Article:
Depending on which side of the privacy debate you're on, you're either going to love or hate this announcement:

"Fitbit intends to use Google's new Cloud Healthcare API to help the company integrate further into the healthcare system, such as by connecting user data with electronic medical records."

Rarely has a single sentence been so fraught with risk, while simultaneously promising such great opportunity.

On the plus side, the potential for innovation is virtually unlimited, and this new partnership will no doubt be a boon for the still-struggling wearables market. There are also potential increases in health care delivery efficiency, but the privacy concerns surrounding the issue are very real.

One has to only think back to the recent Allscripts fiasco, in which some 1,500 healthcare providers found themselves impacted by a nasty ransomware attack.

Google already collects copious amounts of data on its users, and with Fitbit angling to tap into healthcare records, the amount of private and personally identifiable information collected on users is bound to grow exponentially.

In addition to that, depending on exactly what data Fitbit attempts to link, it could very well make them a "business associate" from a HIPAA perspective. This can expose one or both companies to increased liabilities and vastly stricter standards on how the data can be used, and the steps that must be taken to safeguard it.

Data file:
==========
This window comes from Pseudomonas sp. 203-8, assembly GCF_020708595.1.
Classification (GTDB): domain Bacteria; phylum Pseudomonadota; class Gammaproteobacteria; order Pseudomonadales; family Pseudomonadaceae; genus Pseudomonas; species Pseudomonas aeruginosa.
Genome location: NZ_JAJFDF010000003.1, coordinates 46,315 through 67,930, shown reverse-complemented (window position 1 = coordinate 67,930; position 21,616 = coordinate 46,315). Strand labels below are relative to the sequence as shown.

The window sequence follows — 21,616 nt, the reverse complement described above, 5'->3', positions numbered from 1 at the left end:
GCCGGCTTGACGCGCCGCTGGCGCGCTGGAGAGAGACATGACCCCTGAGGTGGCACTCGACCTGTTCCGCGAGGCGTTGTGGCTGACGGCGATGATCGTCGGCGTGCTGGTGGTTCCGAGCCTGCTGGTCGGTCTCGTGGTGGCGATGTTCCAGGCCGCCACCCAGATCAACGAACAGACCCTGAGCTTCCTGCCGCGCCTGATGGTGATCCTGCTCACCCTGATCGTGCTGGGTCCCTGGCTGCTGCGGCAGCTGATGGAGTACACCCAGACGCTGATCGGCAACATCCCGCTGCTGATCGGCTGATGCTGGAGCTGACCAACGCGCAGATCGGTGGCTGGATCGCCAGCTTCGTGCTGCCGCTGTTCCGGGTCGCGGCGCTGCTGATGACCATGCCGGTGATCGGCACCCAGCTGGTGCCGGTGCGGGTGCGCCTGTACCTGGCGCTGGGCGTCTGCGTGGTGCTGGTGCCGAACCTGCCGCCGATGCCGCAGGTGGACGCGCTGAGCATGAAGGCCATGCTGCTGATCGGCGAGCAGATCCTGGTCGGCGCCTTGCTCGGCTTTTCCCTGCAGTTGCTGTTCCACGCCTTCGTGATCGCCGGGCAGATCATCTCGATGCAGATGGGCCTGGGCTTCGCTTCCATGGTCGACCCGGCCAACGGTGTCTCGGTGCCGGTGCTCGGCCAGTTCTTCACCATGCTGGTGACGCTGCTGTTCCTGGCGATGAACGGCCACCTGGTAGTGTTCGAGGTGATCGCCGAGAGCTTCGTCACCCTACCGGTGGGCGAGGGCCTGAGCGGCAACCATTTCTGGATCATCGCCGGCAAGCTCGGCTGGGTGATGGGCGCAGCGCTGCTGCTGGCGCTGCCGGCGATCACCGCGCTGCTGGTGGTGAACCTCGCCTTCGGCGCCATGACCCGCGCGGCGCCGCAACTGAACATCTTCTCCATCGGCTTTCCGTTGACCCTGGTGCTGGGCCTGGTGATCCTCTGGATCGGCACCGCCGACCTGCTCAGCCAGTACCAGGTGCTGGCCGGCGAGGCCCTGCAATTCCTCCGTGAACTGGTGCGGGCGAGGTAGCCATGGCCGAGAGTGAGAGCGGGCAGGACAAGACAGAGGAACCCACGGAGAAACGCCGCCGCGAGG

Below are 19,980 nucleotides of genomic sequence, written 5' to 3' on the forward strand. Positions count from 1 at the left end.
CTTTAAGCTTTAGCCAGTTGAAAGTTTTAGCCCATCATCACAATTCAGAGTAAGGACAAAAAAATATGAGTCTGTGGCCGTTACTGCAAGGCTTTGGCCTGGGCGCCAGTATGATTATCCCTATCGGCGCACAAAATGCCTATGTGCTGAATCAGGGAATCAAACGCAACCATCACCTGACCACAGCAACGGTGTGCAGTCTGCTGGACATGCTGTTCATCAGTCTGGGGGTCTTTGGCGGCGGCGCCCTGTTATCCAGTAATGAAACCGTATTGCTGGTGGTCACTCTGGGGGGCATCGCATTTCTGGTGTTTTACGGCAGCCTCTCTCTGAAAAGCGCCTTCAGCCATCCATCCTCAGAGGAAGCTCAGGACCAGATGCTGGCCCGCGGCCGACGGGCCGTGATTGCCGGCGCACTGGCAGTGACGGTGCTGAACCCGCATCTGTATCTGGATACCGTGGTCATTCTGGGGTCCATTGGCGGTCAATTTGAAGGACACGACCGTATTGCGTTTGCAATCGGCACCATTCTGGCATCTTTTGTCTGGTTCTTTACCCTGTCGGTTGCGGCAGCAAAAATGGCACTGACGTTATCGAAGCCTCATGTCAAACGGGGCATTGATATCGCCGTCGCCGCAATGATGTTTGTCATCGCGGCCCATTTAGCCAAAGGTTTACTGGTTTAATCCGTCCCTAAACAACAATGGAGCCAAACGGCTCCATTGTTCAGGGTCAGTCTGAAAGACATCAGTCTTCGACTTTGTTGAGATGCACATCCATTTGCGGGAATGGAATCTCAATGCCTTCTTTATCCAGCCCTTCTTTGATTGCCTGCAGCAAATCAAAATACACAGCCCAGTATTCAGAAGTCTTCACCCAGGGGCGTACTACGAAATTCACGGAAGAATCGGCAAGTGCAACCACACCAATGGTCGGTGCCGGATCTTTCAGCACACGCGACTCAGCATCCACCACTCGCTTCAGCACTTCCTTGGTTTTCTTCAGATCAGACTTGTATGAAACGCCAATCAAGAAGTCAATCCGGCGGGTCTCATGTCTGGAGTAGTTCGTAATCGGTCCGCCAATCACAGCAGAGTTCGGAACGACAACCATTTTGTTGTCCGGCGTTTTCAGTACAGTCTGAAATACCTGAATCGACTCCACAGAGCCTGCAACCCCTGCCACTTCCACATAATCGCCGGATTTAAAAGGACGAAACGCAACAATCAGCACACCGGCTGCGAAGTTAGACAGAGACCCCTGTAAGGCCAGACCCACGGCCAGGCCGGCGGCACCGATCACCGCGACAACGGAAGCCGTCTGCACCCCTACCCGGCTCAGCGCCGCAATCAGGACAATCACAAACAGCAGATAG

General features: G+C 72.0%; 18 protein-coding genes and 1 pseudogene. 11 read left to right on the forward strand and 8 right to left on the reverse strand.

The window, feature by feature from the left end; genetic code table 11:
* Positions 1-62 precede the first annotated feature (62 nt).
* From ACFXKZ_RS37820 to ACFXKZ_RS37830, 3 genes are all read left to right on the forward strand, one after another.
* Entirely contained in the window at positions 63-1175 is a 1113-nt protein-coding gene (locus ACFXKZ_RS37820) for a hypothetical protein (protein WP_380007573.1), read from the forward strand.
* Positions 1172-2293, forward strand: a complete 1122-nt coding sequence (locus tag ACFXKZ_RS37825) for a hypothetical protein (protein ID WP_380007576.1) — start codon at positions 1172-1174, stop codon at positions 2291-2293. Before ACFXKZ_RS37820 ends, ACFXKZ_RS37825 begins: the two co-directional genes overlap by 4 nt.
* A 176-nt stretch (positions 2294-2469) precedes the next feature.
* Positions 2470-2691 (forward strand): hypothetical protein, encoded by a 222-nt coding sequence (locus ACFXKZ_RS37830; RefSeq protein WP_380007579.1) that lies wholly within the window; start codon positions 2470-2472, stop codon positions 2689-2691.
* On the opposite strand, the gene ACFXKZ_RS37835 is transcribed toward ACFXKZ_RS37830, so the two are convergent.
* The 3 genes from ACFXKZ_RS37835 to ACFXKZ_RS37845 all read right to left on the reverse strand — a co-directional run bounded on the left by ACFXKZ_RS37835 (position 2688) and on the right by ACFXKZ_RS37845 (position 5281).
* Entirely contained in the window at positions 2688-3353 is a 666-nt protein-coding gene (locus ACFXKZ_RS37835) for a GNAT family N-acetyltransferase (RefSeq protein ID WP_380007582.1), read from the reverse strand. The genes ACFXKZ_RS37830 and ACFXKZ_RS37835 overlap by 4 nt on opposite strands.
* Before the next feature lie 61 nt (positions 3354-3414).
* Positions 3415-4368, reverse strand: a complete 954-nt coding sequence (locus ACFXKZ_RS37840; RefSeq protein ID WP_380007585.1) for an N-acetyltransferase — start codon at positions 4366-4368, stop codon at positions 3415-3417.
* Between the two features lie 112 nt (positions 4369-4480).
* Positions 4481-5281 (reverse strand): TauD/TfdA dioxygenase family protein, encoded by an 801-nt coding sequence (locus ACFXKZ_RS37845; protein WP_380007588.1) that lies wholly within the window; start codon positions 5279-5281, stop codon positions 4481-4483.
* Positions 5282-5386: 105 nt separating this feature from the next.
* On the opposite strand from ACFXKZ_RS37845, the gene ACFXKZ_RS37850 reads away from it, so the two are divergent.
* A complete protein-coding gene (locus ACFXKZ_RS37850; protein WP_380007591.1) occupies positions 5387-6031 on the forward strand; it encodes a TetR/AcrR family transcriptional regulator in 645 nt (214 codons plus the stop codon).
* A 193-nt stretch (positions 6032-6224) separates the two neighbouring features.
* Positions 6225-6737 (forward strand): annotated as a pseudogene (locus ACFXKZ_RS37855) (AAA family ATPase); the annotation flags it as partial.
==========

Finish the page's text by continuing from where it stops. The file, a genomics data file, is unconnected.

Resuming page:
Right now, those details are very much in the air, and the issue could go either way. But there are some legal experts who believe that Google and Fitbit will be able to skirt the issue sufficiently so that they will not gain the "business associate" classification.

For Fitbit's part, the company had this to say: "We have a longstanding commitment to privacy and data, and our data practices will continue to be governed by the Fitbit Privacy Policy.  We are not sharing our user data with Google, we are partnering with Google to host Fitbit user data, similar to other cloud/hosting service providers.  We take our obligation to safeguard users' personal information very seriously and are committed to protecting the privacy and security of our users, while being transparent about our data practices."

Comforting words, but they have done little to allay the concerns of privacy advocates, who see any number of negative outcomes associated with the new partnership.  This is a debate that will no doubt be continuing for quite some time to come.


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